The You That’s Me

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There is a grieving for opportunities past, opportunities lost. It’s like the world moved on when you just stepped off momentarily to take a quick look—and it’s gone. Not the world,

but the world you thought you knew.

There is a grieving for the identity you had carefully (or maybe not so carefully) nurtured—okay, it kind of just happened,

but the happening seemed real and sure until one day you woke, and you realized you are not important anymore. Well, maybe you weren’t before, but at least you thought you were. Didn’t the world somehow revolve around you?

You are patronized that you can do some things well—and at your age!

When you are young, those things you do well are fuel for an ever expanding future—the first step to a waiting, dazzling world, begging for your grand entrance with its greatest hits.

But those same skills and gifts at 60-something are quaint, anomalies in a fading body and aching mind.

You have had to step aside for all the young, pushing from the rear—

because the utilitarian you is now seen as an impediment to the dreamers closing in.

And you are known more for your aches than your art—

more for your halting step than your racing mind.

Wisdom is underrated by the young; but

for all you have lost, that you have indeed gained,

but there is something muddled in this system when you finally have a substantive message but have lost your audience.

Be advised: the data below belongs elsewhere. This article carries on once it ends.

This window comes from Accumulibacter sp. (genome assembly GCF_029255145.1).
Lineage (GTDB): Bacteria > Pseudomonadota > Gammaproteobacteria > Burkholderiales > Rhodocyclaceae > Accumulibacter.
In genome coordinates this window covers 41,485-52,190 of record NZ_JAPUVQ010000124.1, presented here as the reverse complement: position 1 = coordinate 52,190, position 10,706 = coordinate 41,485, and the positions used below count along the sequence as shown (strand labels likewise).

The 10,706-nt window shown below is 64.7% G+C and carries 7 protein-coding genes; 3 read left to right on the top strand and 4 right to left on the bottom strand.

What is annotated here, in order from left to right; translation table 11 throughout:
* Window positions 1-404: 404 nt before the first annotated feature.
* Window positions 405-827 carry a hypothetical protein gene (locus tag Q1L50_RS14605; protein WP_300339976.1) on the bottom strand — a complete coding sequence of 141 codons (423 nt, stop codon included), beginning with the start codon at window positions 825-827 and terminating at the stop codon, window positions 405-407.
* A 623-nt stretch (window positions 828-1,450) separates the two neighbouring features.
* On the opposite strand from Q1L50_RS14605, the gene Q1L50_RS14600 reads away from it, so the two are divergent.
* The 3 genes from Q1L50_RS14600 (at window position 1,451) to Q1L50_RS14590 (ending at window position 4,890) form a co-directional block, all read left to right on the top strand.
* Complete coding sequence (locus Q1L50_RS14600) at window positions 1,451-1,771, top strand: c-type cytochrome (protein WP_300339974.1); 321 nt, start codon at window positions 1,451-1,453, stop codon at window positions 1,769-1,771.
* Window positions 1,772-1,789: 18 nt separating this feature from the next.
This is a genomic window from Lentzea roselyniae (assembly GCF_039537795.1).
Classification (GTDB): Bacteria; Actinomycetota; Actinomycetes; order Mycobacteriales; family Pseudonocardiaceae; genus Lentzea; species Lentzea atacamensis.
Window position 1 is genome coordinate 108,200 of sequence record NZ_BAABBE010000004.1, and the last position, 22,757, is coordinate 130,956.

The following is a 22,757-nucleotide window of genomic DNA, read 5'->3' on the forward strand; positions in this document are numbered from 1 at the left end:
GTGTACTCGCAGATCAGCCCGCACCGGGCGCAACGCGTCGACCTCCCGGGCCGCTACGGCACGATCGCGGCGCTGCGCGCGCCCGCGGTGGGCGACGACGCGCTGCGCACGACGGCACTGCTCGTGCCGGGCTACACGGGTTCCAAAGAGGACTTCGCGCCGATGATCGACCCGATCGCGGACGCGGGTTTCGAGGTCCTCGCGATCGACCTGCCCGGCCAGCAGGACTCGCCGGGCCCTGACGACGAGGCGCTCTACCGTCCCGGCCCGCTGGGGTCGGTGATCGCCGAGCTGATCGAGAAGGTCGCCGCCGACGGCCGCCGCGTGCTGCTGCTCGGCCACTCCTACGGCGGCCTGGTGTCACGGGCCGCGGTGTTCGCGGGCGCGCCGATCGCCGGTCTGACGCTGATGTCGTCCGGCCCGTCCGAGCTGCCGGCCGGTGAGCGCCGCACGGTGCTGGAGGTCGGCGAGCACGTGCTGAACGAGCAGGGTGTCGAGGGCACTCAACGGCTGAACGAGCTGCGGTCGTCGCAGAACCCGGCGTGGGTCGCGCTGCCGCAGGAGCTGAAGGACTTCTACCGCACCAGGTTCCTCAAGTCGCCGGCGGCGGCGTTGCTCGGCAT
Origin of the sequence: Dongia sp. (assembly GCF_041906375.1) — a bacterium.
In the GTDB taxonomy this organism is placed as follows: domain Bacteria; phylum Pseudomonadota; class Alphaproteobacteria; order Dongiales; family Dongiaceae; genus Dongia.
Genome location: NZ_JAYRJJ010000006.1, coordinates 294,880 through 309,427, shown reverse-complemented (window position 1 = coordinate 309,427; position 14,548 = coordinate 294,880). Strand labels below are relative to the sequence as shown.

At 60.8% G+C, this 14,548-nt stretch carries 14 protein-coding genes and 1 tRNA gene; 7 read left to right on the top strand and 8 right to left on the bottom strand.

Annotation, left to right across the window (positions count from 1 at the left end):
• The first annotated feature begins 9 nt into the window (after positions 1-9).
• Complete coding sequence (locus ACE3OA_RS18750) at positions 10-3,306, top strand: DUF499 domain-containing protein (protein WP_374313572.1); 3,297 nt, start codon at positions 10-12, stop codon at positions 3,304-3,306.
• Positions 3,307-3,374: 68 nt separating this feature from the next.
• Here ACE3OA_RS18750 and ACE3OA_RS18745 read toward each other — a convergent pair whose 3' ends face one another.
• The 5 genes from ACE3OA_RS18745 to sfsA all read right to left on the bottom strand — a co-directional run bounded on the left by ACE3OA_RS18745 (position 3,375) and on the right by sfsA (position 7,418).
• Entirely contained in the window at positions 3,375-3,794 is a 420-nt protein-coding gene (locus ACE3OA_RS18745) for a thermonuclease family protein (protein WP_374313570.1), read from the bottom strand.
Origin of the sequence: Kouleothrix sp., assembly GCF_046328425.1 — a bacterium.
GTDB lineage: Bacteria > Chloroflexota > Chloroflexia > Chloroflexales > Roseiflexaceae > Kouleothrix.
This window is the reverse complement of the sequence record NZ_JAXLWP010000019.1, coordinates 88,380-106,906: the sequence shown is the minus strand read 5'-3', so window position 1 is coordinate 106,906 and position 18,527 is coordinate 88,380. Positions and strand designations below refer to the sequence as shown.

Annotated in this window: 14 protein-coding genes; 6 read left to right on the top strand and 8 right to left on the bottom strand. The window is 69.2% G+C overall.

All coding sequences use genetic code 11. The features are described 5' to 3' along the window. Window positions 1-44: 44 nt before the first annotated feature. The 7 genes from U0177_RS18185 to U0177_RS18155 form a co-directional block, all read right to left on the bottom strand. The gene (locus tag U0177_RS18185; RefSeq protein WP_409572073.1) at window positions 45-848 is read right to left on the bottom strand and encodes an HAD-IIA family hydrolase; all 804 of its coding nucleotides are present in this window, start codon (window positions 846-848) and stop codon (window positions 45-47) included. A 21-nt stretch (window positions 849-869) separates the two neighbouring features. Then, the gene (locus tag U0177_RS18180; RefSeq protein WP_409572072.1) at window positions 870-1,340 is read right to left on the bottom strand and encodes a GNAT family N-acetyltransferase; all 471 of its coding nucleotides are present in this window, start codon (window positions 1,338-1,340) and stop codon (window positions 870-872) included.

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II Corinthians 4: 7-8, 16-18:

We now have this light shining in our hearts, but we ourselves are like fragile clay jars containing this great treasure. This makes it clear that our great power is from God, not from ourselves.

We are pressed on every side by troubles, but we are not crushed. We are perplexed, but not driven to despair.

 That is why we never give up. Though our bodies are dying, our spirits are being renewed every day.

For our present troubles are small and won’t last very long. Yet they produce for us a glory that vastly outweighs them and will last forever!

So we don’t look at the troubles we can see now; rather, we fix our gaze on things that cannot be seen. For the things we see now will soon be gone, but the things we cannot see will last forever.

 

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My Book of Uncommon Prayers: Words Fall Flat

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When I feel the need to defend myself to the universe,

words fall flat.

There are never enough words to balance out the weight of weakness, the sting of sarcasm, so why not be content to let criticisms fall where they will,

knowing that Maker picks them up and carries them in His own woundedness.

But

somehow I feel like my limping justifications and explications carry more weight in the bigger scheme of things.

But

they only fuel the contempt railed against me. So

I will rest—help me rest in You.